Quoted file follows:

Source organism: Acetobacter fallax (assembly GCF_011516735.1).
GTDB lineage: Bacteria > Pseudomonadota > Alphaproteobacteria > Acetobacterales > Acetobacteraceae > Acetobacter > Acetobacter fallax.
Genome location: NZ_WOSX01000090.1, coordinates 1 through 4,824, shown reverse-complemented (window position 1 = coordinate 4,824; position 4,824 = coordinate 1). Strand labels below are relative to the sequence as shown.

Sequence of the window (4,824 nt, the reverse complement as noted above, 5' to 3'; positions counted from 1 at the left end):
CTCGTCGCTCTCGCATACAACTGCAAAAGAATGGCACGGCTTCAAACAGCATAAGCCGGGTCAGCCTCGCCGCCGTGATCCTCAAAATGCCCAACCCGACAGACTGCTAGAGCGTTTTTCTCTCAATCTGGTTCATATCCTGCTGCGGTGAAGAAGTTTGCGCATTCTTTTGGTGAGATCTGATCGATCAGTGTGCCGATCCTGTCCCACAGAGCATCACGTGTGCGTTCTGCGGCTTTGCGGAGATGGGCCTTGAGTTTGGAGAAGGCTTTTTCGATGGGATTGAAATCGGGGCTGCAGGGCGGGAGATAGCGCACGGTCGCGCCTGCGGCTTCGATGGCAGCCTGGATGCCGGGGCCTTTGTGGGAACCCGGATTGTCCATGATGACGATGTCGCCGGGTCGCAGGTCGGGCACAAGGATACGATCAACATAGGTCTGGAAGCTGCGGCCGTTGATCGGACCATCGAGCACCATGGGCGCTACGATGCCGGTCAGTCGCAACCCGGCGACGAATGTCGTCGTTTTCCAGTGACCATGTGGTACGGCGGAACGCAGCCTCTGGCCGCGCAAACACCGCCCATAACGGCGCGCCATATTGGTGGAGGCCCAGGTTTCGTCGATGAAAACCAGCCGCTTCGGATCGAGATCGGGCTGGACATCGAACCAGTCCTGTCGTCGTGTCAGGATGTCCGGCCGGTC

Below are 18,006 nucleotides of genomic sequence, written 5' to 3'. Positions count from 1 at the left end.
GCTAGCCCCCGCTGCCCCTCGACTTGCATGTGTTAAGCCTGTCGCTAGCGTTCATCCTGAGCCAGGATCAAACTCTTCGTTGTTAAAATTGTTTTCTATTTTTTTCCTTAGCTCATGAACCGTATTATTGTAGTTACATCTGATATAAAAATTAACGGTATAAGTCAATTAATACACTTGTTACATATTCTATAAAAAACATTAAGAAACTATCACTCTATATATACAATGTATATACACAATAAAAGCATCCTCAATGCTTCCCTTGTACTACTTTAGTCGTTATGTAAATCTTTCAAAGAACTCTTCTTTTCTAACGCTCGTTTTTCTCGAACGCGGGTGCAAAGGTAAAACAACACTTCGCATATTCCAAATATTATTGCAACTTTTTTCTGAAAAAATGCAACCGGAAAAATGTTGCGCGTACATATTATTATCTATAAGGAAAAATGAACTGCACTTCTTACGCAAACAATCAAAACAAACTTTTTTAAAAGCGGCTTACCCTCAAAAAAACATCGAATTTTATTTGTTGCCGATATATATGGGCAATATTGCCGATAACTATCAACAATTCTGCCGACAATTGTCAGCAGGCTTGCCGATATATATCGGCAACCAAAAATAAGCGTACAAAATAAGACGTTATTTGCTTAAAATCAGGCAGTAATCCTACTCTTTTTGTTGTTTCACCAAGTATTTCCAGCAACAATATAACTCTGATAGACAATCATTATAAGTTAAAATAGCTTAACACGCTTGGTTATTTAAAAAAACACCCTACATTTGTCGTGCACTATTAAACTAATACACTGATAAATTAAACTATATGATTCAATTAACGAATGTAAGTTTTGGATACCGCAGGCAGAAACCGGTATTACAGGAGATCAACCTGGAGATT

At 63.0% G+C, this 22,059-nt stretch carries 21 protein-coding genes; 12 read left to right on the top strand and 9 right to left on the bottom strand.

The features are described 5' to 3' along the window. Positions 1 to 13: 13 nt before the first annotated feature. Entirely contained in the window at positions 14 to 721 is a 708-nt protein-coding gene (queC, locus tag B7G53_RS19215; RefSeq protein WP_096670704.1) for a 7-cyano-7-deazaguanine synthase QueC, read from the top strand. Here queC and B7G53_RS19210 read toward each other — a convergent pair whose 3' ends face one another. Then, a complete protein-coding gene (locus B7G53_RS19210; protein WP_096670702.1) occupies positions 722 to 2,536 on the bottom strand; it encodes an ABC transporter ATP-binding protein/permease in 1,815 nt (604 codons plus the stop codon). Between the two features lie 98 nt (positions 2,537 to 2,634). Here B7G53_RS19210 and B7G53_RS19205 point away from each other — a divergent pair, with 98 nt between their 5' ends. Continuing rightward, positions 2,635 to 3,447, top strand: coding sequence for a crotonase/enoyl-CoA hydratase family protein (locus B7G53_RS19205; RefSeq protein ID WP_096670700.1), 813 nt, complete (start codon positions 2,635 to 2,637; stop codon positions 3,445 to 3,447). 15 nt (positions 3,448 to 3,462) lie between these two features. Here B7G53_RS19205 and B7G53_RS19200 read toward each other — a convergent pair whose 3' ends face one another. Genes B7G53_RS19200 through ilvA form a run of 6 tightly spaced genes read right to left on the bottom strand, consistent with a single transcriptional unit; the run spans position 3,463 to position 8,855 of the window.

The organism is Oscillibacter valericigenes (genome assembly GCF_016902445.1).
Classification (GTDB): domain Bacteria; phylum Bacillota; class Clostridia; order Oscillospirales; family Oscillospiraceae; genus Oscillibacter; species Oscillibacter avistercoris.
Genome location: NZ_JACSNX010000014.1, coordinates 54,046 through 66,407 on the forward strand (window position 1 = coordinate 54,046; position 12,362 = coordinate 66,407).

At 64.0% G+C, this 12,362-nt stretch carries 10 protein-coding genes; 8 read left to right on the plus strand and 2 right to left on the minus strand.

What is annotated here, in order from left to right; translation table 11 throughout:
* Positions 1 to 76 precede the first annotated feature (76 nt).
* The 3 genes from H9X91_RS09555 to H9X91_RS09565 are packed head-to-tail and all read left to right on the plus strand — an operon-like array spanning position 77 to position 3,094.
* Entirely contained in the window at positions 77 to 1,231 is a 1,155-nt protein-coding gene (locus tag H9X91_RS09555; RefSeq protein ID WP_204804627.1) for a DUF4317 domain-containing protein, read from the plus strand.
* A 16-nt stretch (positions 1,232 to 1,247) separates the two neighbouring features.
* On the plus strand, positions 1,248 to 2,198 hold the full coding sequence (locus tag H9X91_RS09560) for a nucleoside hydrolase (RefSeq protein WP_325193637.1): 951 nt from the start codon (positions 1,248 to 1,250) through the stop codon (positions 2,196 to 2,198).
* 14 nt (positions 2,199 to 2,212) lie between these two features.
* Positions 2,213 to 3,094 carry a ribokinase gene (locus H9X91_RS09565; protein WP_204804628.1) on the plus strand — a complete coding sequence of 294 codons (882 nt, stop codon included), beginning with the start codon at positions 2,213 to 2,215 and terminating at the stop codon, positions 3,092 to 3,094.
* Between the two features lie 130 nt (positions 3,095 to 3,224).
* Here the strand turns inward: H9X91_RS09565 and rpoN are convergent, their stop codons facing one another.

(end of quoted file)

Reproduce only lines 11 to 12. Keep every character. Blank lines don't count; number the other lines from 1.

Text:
Classification (GTDB): domain Bacteria; phylum Bacillota; class Clostridia; order Oscillospirales; family Oscillospiraceae; genus Oscillibacter; species Oscillibacter avistercoris.
Genome location: NZ_JACSNX010000014.1, coordinates 54,046 through 66,407 on the forward strand (window position 1 = coordinate 54,046; position 12,362 = coordinate 66,407).